STILLWATER — The quarterback cuts an imposing and impressive figure. It's not just that he stands 6-foot-4 and talks like a pro instead of a college kid. It's also that he makes every throw, completes 71 percent of his passes and leads one of the best teams in the country.
Yes and yes.
That description holds for both the Oklahoma State and Stanford quarterbacks, right down to the height and the completion rate. Weeden and Luck mirror each other in so many ways.
But then there's the Heisman Trophy thing.
Listen to the pundits, and the little bronze statue is Luck's to lose. Weeden? He may struggle just to score a plane ticket to New York for the ceremony.
On a day OSU faces a Kansas State defense that surrendered 520 yards passing and five touchdowns receptions a week ago, this might be the game that vaults Weeden into the Heisman conversation.
But really, he should be there already.
He has thrown for 2,710 yards and 22 touchdowns — Luck has thrown for 2,218 and 23 just for comparison's sake — but really, his biggest stat is his winning percentage.
This season: 1.000.
No one is more vital to that undefeated record than Weeden. Take him off this team — Clint Chelf or J.W. Walsh would be his replacement — and there's no way the Cowboys would be in the national title hunt.
“The stats are what they are,” Cowboy running back Joe Randle said, “but honestly, when you've got a quarterback that you can look to be your leader ... I've seen him under a lot of pressure before, and he never gets rattled.”
Weeden's confidence has infused these Cowboys with belief. Belief they can beat anyone. Belief they belong.
Yes, Justin Blackmon and Randle are special talents. Sure, the Cowboy defense comes up with big plays. But try to imagine this season without Weeden.
A player who has been so good and so valuable for a national championship contending team should be a serious Heisman candidate.
While the latest betting odds have Weeden tied for third with Oklahoma quarterback Landry Jones, if you look at the straw polls of Heisman voters, the highest you'll see Weeden is fifth. The HeismanPundit.com poll, which has a strong sampling of national voters, ranks Weeden eighth with only one measly point.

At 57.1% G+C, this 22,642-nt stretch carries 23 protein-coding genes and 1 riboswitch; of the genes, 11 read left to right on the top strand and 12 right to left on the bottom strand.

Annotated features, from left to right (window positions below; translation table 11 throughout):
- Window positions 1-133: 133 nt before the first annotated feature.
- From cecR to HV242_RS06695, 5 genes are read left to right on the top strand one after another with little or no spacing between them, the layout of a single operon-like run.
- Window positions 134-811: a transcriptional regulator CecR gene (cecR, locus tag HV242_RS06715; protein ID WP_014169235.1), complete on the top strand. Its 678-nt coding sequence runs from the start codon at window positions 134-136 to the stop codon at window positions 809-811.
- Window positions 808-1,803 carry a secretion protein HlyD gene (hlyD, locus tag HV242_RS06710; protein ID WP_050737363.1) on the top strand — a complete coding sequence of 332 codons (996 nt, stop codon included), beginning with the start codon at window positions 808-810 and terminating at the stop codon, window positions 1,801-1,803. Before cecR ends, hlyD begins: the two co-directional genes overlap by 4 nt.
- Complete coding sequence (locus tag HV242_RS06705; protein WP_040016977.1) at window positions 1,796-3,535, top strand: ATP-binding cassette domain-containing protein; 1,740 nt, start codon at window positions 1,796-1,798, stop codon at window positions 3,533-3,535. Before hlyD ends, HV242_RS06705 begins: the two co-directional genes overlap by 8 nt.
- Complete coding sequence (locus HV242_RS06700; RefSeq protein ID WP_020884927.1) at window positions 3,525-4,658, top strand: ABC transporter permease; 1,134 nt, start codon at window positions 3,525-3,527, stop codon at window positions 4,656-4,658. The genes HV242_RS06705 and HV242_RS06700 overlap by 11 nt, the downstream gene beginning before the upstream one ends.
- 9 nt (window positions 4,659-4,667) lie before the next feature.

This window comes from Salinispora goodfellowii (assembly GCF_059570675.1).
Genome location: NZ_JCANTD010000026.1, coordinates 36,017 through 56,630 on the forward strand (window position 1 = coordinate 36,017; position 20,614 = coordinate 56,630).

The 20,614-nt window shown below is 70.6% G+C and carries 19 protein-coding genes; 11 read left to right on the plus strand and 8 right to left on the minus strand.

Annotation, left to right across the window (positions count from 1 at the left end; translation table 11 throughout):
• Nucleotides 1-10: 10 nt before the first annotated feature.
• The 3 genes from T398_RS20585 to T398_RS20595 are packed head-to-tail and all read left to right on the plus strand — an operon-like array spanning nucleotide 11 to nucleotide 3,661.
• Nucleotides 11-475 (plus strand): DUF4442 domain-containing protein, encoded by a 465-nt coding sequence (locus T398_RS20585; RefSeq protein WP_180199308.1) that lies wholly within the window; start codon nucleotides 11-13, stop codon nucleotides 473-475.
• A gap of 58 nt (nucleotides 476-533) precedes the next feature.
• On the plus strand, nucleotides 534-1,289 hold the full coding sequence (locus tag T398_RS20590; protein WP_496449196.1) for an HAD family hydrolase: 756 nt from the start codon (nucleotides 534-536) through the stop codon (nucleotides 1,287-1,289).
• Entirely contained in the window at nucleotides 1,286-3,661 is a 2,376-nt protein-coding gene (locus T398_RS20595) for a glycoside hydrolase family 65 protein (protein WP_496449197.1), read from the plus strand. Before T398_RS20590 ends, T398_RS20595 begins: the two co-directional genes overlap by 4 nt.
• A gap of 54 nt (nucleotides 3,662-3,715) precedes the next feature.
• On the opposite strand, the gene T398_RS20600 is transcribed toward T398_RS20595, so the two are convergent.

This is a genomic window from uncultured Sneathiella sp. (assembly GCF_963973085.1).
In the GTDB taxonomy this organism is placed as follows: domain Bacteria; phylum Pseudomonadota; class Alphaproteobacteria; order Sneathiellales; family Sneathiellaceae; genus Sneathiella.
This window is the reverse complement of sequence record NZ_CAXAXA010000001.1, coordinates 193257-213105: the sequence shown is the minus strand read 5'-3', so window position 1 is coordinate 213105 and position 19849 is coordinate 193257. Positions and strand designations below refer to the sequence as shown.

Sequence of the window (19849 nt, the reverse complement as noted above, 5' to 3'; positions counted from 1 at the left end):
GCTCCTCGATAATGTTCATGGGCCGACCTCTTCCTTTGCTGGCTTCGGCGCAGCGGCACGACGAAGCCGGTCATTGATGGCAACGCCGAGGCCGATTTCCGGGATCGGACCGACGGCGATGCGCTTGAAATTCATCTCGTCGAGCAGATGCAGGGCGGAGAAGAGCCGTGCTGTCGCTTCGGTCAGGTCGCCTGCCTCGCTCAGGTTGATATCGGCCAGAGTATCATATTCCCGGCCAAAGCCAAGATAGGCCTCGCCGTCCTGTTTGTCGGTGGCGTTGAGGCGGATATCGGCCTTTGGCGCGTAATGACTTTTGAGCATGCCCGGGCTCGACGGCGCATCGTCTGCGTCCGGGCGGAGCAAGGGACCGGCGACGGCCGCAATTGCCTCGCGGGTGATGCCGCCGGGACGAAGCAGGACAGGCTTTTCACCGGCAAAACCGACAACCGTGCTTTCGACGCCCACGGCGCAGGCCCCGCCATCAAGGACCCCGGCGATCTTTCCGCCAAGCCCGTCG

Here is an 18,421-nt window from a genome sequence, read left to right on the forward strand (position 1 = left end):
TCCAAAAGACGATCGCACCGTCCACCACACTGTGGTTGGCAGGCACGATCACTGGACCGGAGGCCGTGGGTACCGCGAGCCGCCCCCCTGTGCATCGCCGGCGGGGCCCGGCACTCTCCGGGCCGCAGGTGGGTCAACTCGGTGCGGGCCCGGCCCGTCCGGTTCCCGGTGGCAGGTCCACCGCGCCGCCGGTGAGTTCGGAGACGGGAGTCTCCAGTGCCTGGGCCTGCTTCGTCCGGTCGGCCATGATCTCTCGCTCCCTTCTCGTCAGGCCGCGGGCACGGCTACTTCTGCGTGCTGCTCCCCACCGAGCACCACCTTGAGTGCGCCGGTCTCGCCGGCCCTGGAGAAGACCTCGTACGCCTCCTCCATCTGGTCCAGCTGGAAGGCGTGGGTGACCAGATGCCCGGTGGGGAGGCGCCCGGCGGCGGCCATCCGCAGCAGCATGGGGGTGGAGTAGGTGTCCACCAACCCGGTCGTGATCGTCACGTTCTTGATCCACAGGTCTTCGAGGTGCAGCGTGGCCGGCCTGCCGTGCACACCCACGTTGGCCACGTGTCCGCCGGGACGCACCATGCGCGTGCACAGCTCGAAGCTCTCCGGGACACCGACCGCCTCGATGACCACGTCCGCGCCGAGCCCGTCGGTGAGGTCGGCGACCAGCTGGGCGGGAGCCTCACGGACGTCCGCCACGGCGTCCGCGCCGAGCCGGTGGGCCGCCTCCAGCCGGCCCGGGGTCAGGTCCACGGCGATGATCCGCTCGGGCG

That vote came from me. I have Weeden third on my ballot, and that means I'm the only voter among 13 who would vote for Weeden if the season ended today.
I've heard Weeden's age is a factor. Ask a couple voters about that, and you'll discover that they aren't concerned about it.
I've heard Weeden is graded more harshly because the Cowboys have a video-game offense. He passes a bunch. He has a chance to get lots of stats.
But let me get this straight — a guy who has more responsibility on his shoulders than most college quarterbacks, yet performs at a high level should be taken down a notch?
I don't get it.
“Right now ... I think we're all swayed by sexy stats,” said Andrew Logue, a Heisman voter from the Des Moines Register. “Weeden has those, but what would really vault him is a win over Oklahoma and a Big 12 title.”
Sporting News college football writer Steve Greenberg said, “If the Cowboys make it to 12-0 ... he'll be right near the top of most lists.”
That he's not there now is a bit befuddling. If you want wins, his team has got ‘em. If you want stats, he has got ‘em.
The Heisman might be Luck's to win, but if Weeden keeps this up, he deserves a seat at the ceremony.
A look at the stats of five quarterbacks in Heisman Trophy contention:
Andrew Luck, Stanford (8-0)
174 of 242, 2,218 yards, 23 TD, 4 INT
Kellen Moore, Boise State (7-0)
174 of 228, 2,010 yards, 24 TD, 5 INT
Case Keenum, Houston (8-0)
218 of 303, 3,219 yards, 32 TD, 3 INT
Brandon Weeden, Oklahoma State (8-0)
246 of 345, 2,710 yards, 22 TD, 7 INT
Landry Jones, Oklahoma (7-1)
236 of 355, 3,094 yards, 26 TD, 9 INT